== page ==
2. Intracranial tumours: produce headache when they are large enough to cause raised intracranial pressure, which is usually apparent from the history. Papilloedema or focal neurological signs, or both, will usually be present. Fortunately these are very rare.
3. Subarachnoid hemorrhage: headache is often described as the worst ever, and is usually (but not always) of sudden onset. Neck stiffness may take hours to develop. In elderly patients particularly, classic symptoms and signs may be absent.
4. Temporal arteritis: headache is persistent but often worse at night and sometimes severe, in a patient over 50 who does not feel entirely well. It may be accompanied by marked scalp tenderness.
5. Primary angle closure glaucoma: rare before middle age, may present dramatically with acute ocular hypertension, a painful red eye with the pupil mild dilated and fixed and, essentially, impaired vision, and nausea and vomiting. In other cases, headache or eye pain is episodic and mild. The diagnosis is suggested if patient reports colored halos around lights.
6. Idiopathic intracranial hypertension: rare cause of headache; occurs especially with obese young women. May not be evident on history alone; papilloedema indicates the diagnosis.
7. Subacute carbon monoxide poisoning: uncommon but potentially fatal. Symptoms include headaches, nausea, vomiting, giddiness, muscular weakness, dimness of vision, and double vision.

Pregnancy Headache

Headaches, like many ailments, can occur in pregnancy just as they do at other times of life. However, there are a few causes of headache that are related to pregnancy.

During pregnancy headache can be miserable and debilitating, but in most cases they're not dangerous. Pregnancy headaches tend to diminish or even disappear during the second trimester, when the flood of hormones stabilizes and the body grows accustomed to its altered chemistry.

Warning signs that a headache needs urgent evaluation by a physician include:
1. if it is severe and different than any headache you have had before;
2. if it occurs immediately upon wakening in the morning or wakes you from sleep;
3. if you are already being monitored for high blood pressure and the pain doesn't respond to acetaminophen;
4. if it is associated with neurological symptoms, such as vision problems or numbness or weakness, that you have not previously experienced.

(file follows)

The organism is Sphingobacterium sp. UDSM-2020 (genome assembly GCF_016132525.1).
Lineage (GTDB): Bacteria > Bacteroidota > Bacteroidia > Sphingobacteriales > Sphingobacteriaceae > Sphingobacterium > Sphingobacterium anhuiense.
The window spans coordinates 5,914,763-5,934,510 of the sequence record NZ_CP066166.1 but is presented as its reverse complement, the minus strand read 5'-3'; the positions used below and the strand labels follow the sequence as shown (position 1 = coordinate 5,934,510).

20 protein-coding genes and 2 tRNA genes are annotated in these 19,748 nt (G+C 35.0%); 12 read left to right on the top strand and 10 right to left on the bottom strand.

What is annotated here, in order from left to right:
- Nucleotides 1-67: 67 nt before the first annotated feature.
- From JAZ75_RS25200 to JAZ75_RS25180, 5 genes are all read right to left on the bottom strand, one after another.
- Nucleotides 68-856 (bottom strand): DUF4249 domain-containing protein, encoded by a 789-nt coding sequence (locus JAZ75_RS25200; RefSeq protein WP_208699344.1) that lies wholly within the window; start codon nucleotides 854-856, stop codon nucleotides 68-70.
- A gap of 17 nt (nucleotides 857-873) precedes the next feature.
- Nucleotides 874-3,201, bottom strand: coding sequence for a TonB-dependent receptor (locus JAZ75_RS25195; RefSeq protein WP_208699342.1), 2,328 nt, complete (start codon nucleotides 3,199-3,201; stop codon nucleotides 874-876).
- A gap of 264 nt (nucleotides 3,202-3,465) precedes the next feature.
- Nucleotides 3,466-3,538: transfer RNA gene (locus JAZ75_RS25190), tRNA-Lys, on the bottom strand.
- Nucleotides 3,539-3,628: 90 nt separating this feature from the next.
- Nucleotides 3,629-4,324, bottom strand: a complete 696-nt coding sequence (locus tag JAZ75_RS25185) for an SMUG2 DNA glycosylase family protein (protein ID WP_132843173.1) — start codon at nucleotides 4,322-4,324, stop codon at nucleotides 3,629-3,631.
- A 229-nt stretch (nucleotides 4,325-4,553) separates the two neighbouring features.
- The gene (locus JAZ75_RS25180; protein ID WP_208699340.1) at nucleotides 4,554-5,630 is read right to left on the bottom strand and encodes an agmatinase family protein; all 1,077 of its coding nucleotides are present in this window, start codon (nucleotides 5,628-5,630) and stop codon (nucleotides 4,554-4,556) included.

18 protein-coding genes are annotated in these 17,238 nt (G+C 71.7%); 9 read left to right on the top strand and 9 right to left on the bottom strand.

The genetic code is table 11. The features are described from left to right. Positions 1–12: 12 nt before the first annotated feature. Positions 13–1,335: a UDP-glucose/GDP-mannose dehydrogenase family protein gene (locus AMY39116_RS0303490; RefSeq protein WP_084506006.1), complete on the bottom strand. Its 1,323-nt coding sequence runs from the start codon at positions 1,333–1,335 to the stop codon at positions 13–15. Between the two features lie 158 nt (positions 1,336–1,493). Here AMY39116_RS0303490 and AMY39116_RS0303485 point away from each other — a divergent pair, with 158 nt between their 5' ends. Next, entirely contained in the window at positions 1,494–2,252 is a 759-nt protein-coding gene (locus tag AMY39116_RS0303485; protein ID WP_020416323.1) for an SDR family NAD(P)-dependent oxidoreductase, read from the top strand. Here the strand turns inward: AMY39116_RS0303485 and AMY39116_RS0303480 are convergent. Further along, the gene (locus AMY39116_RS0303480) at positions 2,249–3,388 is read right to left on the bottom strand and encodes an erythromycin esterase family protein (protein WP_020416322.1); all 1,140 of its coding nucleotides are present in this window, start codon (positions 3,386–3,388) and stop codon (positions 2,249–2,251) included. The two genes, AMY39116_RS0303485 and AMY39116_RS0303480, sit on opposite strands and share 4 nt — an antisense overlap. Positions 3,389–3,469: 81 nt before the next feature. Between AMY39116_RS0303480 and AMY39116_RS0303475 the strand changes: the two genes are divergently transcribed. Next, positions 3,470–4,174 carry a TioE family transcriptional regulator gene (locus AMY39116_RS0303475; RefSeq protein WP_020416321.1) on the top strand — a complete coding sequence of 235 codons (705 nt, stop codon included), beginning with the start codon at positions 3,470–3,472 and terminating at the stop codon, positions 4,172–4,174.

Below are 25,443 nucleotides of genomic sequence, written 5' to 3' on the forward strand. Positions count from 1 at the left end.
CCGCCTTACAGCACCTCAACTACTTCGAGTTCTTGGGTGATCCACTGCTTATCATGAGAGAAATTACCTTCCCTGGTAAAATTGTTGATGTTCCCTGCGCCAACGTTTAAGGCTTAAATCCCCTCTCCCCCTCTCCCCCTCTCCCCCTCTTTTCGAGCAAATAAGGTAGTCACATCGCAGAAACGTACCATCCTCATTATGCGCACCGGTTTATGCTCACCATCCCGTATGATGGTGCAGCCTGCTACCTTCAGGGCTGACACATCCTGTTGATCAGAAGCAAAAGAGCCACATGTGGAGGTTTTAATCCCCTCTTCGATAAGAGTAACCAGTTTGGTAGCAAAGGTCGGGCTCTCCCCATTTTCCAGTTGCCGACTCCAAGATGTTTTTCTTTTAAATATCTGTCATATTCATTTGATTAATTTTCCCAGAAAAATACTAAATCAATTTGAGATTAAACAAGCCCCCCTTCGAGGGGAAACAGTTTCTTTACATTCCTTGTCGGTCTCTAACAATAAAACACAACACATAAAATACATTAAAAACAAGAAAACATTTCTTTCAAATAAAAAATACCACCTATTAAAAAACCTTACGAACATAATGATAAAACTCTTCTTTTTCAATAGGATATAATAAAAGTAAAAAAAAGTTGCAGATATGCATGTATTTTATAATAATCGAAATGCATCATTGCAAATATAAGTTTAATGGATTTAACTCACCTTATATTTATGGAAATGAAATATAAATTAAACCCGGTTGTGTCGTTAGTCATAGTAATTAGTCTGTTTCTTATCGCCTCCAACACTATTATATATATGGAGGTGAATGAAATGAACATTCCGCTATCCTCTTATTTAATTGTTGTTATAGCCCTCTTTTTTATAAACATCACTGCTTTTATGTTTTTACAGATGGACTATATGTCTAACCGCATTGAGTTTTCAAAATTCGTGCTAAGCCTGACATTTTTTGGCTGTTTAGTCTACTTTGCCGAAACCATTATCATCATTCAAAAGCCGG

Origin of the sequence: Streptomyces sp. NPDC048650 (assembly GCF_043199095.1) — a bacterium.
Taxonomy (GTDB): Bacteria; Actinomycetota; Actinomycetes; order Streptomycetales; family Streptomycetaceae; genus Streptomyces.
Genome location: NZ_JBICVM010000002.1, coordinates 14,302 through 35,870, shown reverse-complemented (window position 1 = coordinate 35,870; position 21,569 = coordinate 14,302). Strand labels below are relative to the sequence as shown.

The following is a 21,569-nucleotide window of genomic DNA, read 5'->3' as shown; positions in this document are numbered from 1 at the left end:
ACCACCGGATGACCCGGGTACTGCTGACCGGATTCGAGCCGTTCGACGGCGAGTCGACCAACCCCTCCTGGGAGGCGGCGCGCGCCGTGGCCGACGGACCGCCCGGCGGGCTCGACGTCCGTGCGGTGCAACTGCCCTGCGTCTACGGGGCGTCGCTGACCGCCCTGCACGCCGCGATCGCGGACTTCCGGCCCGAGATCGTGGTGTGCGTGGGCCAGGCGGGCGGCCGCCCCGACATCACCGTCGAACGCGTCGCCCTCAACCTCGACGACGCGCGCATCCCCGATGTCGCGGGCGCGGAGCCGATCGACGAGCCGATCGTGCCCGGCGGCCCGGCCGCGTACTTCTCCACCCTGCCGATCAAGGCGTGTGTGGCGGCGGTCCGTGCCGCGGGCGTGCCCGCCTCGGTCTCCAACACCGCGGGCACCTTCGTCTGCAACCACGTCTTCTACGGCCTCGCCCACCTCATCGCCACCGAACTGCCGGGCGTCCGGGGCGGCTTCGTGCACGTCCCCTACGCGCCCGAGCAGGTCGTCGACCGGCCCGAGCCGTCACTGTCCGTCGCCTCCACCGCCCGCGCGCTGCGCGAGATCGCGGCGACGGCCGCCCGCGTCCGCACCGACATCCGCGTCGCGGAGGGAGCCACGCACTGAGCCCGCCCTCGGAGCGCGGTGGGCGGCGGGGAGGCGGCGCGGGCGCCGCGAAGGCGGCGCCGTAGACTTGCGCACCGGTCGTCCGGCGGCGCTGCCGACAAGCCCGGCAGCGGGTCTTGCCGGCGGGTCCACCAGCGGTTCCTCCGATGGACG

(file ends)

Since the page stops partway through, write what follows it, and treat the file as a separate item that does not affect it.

Facial Headache Types
Sinusitis is caused by infection of one or more of the cranial (skull) sinuses. These are the bony inner structures of the skull. Acute sinusitis lasts for days up to three weeks. The International Headache Society's criterion of purulent discharge and acute febrile illness is indicative of acute sinusitis (sinus headache). The site of the pain varies according to the location of the infection. Maxillary sinusitis pain is mostly in the cheek, gums, teeth and upper jaw. When pain is presented between and around the eyes this is referred to as ethmoidal sinusitis. Frontal sinusitis pain is seen in the forehead and sphenoidal sinusitis presents with pain at the crown of the head. The pain often has a a dull aching quality which is worsened by bending. Very rarely complications can occur such as meningitis or abscesses.
Post Herpetic Neuralgia Shingles (herpes zoster virus) can cause pain resulting from various cranial nerves. The pain may start during an acute rash of herpes but the main problem is pain that persists after the herpes rash has gone. Common symptoms include a constant deep pain, with repeated stabs, or needle pricking pain. Even light touch can trigger these symptoms which may be accompanied by itching. Half of patients have no pain after three years.

Trigeminal Neuralgia

Trigeminal neuralgia is considered to be the most common neurological syndrome in the elderly. Women are three times more likely to get it than men. Over 95% of cases are unilateral. The pain is often described as an electric shock or spasm or burning sensation in one or more of the three divisions of the trigeminal nerve. The pain lasts from 2-120 seconds. The ophthalmic division supplies the forehead, eyes and scalp, the maxillary supplies the cheek and the mandibular supplies the lower cheek, lower lip and chin. The condition has been called 'tic douloureux' because the facial muscles may twitch. Patients can sometimes have a dull ache as a continuous symptom. The trigger can be cold air, washing the face or cleaning the teeth. The pain can be excruciating. The most common cause is thought to be vascular compression resulting from abnormal arterial roots near the nerve root. MRI scans can confirm this. Other possible causes include malignancy, multiple sclerosis, intrac cranial aneurysms and cranial arteritis.

Treatment of Headache

Conventional Treatment

Treatment of uncomplicated headache is usually symptomatic with over-the-counter painkillers such as aspirin, paracetamol (acetaminophen) or ibuprofen, although some specific forms of headaches (e.g., migraines) may demand other, more suitable treatment, usually triptans.

Homeopathic Treatment

Homeopathy has very specific approach to treat headaches. Homeopathic medicines not only relieve headache but cure permanently. Acute headache, Chronic Headache, Sun headache, Gastric Headache, Migraine headache, Sinus Headache, headache related to pregnancy and even homeopathy has wide scope in serious headache cases.

Homeopathy offer wide range of 260 medicines for headache. Medicines are prescribed on individuality of patient according the symptoms, modalities of time, weather, position. Treatment remains continue according the chronicity of case.